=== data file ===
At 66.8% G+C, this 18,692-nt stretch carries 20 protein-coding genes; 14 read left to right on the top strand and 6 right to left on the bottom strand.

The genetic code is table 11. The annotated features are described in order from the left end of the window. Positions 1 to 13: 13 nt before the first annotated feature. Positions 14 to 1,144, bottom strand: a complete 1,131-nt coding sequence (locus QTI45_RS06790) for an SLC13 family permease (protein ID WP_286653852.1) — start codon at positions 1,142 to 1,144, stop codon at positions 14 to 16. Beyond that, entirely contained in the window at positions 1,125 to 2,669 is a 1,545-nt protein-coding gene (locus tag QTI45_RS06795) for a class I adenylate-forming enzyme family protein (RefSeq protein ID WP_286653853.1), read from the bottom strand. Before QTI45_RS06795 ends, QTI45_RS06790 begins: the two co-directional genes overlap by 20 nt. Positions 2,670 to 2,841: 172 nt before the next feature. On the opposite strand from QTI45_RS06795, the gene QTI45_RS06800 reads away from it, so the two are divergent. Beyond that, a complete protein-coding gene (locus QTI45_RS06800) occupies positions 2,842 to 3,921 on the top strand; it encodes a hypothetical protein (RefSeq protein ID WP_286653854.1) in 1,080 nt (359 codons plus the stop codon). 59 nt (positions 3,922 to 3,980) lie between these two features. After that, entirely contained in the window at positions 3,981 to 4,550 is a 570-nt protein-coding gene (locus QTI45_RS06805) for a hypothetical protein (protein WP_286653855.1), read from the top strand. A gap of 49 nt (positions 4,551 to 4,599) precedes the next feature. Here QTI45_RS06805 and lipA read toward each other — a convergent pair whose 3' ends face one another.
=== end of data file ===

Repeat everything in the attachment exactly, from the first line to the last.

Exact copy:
At 66.8% G+C, this 18,692-nt stretch carries 20 protein-coding genes; 14 read left to right on the top strand and 6 right to left on the bottom strand.

The genetic code is table 11. The annotated features are described in order from the left end of the window. Positions 1 to 13: 13 nt before the first annotated feature. Positions 14 to 1,144, bottom strand: a complete 1,131-nt coding sequence (locus QTI45_RS06790) for an SLC13 family permease (protein ID WP_286653852.1) — start codon at positions 1,142 to 1,144, stop codon at positions 14 to 16. Beyond that, entirely contained in the window at positions 1,125 to 2,669 is a 1,545-nt protein-coding gene (locus tag QTI45_RS06795) for a class I adenylate-forming enzyme family protein (RefSeq protein ID WP_286653853.1), read from the bottom strand. Before QTI45_RS06795 ends, QTI45_RS06790 begins: the two co-directional genes overlap by 20 nt. Positions 2,670 to 2,841: 172 nt before the next feature. On the opposite strand from QTI45_RS06795, the gene QTI45_RS06800 reads away from it, so the two are divergent. Beyond that, a complete protein-coding gene (locus QTI45_RS06800) occupies positions 2,842 to 3,921 on the top strand; it encodes a hypothetical protein (RefSeq protein ID WP_286653854.1) in 1,080 nt (359 codons plus the stop codon). 59 nt (positions 3,922 to 3,980) lie between these two features. After that, entirely contained in the window at positions 3,981 to 4,550 is a 570-nt protein-coding gene (locus QTI45_RS06805) for a hypothetical protein (protein WP_286653855.1), read from the top strand. A gap of 49 nt (positions 4,551 to 4,599) precedes the next feature. Here QTI45_RS06805 and lipA read toward each other — a convergent pair whose 3' ends face one another.